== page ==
Fried green peppers

fried green peppers

Centaurs and Lapiths

A Centaur in Greek mythology is a savage creature, half man and the lower half, horse.  Centaurs, usually resided in the mountains of Thessaly, southeast of mount Olympus. According to Pindar, an Ancient Greek lyric poet from Thebes (c. 522–443 BC), the first Centaur was born from the union of Ixion (king of Lapiths, the most ancient tribe in Thessaly) and Nephele (the cloud Zeus created to resemble Hera in order to test Ixion’s integrity when he realized that he was lustful for her) where none of the Graces (Charites) was present at his birth.  The Centaur mingled with the mare at the Magnesian peninsula (where the city of Volos is, today) thus engendering a whole nation of mythical monsters.  The myth says that they were extinguished by the brave and civilized nation of Lapiths when they tried to abduct Hippodamia during her wedding to their king Pirithous.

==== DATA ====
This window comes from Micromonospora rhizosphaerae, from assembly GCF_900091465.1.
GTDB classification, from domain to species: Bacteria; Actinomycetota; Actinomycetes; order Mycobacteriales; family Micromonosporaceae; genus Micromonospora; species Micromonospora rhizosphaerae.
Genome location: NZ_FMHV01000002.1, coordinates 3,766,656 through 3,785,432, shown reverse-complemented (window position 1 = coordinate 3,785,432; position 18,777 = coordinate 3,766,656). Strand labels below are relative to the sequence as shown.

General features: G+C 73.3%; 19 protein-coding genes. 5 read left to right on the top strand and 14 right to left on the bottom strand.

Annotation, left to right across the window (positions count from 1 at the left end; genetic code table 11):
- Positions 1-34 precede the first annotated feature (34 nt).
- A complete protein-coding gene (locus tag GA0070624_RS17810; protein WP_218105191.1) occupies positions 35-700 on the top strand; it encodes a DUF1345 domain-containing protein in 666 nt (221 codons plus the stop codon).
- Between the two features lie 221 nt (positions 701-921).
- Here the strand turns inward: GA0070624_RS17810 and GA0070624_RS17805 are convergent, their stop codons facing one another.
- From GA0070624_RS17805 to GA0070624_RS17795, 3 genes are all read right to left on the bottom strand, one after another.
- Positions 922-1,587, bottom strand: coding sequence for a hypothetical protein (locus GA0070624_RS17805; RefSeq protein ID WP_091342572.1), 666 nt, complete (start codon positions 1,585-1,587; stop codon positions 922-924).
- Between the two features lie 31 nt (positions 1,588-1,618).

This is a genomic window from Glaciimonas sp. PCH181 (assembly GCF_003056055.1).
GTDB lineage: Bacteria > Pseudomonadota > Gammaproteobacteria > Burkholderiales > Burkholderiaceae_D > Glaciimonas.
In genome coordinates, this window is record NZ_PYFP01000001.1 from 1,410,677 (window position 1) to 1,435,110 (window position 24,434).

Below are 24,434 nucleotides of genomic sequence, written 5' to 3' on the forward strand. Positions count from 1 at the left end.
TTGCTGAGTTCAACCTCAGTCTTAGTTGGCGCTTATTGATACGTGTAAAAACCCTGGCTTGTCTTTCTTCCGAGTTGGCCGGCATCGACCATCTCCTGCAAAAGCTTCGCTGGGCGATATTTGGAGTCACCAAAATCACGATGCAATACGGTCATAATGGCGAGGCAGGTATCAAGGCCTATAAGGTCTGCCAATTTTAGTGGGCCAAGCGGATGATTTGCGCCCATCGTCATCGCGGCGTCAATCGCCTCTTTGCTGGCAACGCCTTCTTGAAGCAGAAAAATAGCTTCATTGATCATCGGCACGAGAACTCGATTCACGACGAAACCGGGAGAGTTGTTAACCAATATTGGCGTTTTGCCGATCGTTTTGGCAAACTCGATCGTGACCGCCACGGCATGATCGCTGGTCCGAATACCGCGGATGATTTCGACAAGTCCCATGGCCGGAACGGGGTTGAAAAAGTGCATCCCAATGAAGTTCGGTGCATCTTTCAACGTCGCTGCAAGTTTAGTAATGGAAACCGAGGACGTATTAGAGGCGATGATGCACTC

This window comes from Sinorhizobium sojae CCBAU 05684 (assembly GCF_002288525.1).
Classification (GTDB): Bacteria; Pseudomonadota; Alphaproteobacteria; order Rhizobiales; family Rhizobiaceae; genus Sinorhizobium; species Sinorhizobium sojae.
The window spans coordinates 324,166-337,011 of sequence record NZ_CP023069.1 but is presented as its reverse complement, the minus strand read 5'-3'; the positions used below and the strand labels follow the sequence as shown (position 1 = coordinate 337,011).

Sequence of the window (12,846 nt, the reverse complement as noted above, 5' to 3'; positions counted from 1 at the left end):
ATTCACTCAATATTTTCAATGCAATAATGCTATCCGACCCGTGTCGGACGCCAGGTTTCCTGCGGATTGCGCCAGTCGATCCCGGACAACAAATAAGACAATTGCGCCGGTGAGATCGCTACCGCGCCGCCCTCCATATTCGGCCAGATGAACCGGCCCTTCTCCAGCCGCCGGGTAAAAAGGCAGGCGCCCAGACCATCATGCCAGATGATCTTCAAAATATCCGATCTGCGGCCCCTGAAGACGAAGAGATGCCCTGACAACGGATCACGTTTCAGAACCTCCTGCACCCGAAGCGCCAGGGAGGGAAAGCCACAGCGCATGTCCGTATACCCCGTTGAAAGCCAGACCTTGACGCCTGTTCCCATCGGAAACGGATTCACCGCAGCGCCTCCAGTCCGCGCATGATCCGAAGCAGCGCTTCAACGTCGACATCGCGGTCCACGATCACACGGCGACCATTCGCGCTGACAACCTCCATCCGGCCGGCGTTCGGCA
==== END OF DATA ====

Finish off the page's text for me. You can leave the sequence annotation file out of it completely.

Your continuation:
The abduction of Hippodamia was not an uncommon subject of Western art in the classical tradition, including the sculpture “The Abduction of Hippodameia”  by French artist Albert-Ernest Carrier-Belleuse and a painting by Rubens. Also in the pediment of the temple of Zeus in Ancient Olympia (Peloponnese) one can see the depiction of the war that took place between the Centaurs and the Lapiths. Continue reading

Greek taverna octopus

greek taverna octopus

Hercules and Hydra